Post Author: Bill Pratt
Continuing from part 4, we will now ask further questions of the writers of the New Testament (NT ) documents.
Question 2: Do we have multiple witnesses or just one? The more witnesses, the better, because one person could make a mistake, but if several people are saying the same thing, it’s more convincing.
In the NT, we have 27 books written by 9 eyewitnesses or contemporaries of eyewitnesses. Five of these books contain eyewitness accounts of the resurrected Jesus: Matthew, Mark, John, 1 Corinthians (written by Paul), and 1 Peter. Additionally, Luke based his writings (Gospel of Luke and Acts) on eyewitness testimony.
So, we have at least 6 individuals all telling the same story about Jesus’ life, death, and resurrection. As Dr. Norman Geisler and Dr. Frank Turek state in their book, I Don’t Have Enough Faith to Be an Atheist, “Six sane, sober eyewitnesses, who refuse to recant their testimony even under threat of death, would convict anyone of anything in a court of law. . . . Such eyewitness testimony yields a verdict that is beyond a reasonable doubt.”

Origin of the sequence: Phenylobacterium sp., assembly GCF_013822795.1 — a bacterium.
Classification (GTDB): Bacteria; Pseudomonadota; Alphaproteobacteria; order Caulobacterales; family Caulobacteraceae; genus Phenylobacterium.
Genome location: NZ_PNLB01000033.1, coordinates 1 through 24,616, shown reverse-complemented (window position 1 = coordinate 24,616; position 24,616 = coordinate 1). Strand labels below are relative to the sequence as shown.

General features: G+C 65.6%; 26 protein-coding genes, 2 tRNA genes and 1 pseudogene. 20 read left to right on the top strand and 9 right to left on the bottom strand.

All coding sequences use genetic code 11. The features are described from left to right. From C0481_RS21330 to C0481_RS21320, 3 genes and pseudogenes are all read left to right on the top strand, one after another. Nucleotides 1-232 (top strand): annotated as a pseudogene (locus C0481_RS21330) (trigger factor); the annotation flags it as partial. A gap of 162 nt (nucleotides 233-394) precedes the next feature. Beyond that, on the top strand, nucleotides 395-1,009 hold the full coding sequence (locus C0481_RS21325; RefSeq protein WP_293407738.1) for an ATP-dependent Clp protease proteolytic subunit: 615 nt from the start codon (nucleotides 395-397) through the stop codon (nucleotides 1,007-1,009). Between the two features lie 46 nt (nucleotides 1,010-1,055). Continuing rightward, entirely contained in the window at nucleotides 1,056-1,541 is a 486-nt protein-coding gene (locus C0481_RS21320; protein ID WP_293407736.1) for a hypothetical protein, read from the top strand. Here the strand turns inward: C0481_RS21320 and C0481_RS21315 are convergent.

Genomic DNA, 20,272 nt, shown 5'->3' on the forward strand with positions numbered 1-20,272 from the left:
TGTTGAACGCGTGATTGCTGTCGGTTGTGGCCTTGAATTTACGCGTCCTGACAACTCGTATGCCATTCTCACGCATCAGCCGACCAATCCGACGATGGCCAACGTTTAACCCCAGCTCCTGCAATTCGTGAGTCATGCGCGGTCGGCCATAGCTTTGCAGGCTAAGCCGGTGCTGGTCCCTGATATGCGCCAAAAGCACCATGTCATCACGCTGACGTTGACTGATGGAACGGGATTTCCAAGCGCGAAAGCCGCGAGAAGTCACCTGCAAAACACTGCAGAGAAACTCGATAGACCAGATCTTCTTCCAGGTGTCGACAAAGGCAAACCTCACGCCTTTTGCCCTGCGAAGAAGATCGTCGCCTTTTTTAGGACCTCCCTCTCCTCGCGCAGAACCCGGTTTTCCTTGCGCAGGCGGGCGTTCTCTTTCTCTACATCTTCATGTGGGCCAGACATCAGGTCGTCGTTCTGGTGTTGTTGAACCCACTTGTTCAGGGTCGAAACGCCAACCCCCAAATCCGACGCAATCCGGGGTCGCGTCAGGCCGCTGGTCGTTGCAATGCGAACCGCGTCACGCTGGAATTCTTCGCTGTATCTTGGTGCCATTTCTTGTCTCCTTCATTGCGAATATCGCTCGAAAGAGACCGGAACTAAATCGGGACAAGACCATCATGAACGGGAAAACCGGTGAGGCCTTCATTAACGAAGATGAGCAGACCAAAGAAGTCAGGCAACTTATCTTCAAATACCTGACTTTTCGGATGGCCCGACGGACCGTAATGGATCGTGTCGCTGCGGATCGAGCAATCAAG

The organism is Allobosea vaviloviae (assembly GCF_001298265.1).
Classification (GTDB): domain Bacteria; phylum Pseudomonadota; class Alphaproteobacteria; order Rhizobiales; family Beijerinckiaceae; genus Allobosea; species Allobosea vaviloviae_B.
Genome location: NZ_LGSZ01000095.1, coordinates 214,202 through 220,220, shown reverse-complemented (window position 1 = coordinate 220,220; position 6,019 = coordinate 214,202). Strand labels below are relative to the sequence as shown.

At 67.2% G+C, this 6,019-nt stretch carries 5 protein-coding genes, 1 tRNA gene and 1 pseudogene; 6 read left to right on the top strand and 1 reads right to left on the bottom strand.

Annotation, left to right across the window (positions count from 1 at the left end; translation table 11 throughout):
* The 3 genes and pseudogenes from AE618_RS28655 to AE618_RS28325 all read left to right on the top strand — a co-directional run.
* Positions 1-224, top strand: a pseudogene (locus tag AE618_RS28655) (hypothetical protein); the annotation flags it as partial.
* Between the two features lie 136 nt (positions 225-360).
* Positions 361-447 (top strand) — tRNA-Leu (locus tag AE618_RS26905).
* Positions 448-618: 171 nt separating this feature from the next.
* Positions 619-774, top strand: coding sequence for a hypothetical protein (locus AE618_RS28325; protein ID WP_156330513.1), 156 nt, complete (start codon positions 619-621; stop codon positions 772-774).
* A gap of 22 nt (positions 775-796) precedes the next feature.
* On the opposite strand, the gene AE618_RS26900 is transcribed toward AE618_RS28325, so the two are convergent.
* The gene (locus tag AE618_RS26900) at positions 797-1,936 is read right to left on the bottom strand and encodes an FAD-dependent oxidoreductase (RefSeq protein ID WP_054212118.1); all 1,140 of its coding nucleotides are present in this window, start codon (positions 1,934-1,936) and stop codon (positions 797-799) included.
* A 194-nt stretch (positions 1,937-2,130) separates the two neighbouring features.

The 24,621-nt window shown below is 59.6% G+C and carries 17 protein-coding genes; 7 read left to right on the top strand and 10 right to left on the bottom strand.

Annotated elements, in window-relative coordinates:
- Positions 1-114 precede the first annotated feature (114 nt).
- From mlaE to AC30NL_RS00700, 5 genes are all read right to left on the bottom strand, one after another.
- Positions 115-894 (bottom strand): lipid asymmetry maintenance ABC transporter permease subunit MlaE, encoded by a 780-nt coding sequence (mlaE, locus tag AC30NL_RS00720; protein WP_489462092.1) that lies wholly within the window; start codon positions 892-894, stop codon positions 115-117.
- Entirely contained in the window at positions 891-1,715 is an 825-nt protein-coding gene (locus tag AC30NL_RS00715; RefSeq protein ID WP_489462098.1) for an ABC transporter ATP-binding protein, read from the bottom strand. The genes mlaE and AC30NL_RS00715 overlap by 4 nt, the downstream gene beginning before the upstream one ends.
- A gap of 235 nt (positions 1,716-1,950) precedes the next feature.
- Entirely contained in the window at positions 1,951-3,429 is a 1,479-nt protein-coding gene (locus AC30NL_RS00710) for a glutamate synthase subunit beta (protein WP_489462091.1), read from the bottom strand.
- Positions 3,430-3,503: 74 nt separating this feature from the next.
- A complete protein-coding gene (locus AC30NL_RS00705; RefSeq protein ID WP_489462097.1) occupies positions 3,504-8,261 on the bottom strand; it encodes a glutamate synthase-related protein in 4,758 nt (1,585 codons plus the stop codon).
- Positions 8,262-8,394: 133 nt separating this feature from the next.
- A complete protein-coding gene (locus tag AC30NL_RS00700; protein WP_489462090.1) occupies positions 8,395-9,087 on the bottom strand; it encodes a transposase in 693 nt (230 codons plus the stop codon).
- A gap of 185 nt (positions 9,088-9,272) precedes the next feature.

Question 3: Are the eyewitnesses trustworthy? Can we believe what they are reporting? There are several ways to check this out. First, did the witnesses include embarrassing details about themselves in their accounts?
If I was making a story up about myself and my friends, I certainly wouldn’t include embarrassing details about us. Remember, the alleged goal of the apostles was to gain power and wealth by starting a new religion. Making themselves look bad in their written documents would not have been an effective way to get this done, but that is exactly what happened.
They are uncaring when they fall asleep while Jesus is praying in the garden of Gethsemane.
Peter is rebuked by Jesus and even called “Satan” in Mark 8:33.
They are cowards who hide during Jesus’ crucifixion; Peter even denies him three times right after saying he wouldn’t!
They are doubters who, after being taught many times that Jesus would be resurrected, still didn’t believe it when it occurred.
They allowed Joseph of Arimathea, a member of the Sanhedrin (the very group that sent Jesus to his death), to bury him instead of burying him themselves. This list could go on and on. Needless to say, the writers of the NT pass this test with flying colors. There are several more points on which we can test the trustworthiness of the NT writers. We will discuss those next!